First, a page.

The presidential hopeful is said to have been interviewed for more than three hours yesterday
Hillary Clinton has said she was 'eager' to talk to the FBI about her use of a private email server while she was Secretary of State.
Clinton has previously apologised for using a private account exclusively from her upstate New York home during her four years as America's top diplomat.
She handed over 30,000 of the emails to the State Department, but deleted another 30,000 which she said were "personal".
Yesterday, the presumptive Democratic presidential candidate's campaign said the "voluntary" meeting with federal agents took place on Saturday.
The interview took place at the FBI headquarters in Washington DC and lasted three and a half hours.
Speaking to NBC News' Chuck Todd yesterday, the presumptive Democratic candidate said: "I've been eager to do it and I was pleased to have the opportunity to assist the department in bringing its review to a conclusion.
"Let me just repeat what I have repeated for many months now: I never received nor sent any material that was marked classified," she added.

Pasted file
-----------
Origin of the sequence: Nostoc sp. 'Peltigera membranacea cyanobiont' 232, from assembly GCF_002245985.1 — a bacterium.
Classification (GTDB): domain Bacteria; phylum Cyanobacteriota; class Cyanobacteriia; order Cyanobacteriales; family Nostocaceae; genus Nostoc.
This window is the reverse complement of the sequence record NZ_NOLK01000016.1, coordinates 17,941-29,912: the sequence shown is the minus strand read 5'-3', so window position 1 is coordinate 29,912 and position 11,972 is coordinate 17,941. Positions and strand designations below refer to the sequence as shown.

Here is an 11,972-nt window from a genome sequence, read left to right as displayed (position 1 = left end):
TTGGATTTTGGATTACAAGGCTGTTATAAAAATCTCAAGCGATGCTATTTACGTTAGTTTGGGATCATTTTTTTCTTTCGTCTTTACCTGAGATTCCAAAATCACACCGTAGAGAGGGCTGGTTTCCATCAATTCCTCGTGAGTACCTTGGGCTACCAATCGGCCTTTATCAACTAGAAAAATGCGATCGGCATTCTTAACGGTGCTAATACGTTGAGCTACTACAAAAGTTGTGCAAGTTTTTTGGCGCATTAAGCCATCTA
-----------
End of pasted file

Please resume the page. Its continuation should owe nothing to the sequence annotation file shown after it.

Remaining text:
The FBI interview does not mean she will face criminal prosecution, a scenario most legal experts deem highly improbable.
Yesterday's interview came only weeks before she is due to formally accept her party's presidential nomination at the Democratic national convention.
The scandal has dogged her campaign for more than a year and has helped feed opponents' arguments that she is not trustworthy.
Critics say her private email breached rules about protecting classified documents from cyber attack and may have amounted to a crime.
Presumptive Republican candidate Donald Trump has regularly criticised Clinton over the issue, and yesterday tweeted that "what she did was wrong":
It is impossible for the FBI not to recommend criminal charges against Hillary Clinton. What she did was wrong! What Bill did was stupid!— Donald J. Trump (@realDonaldTrump) July 2, 2016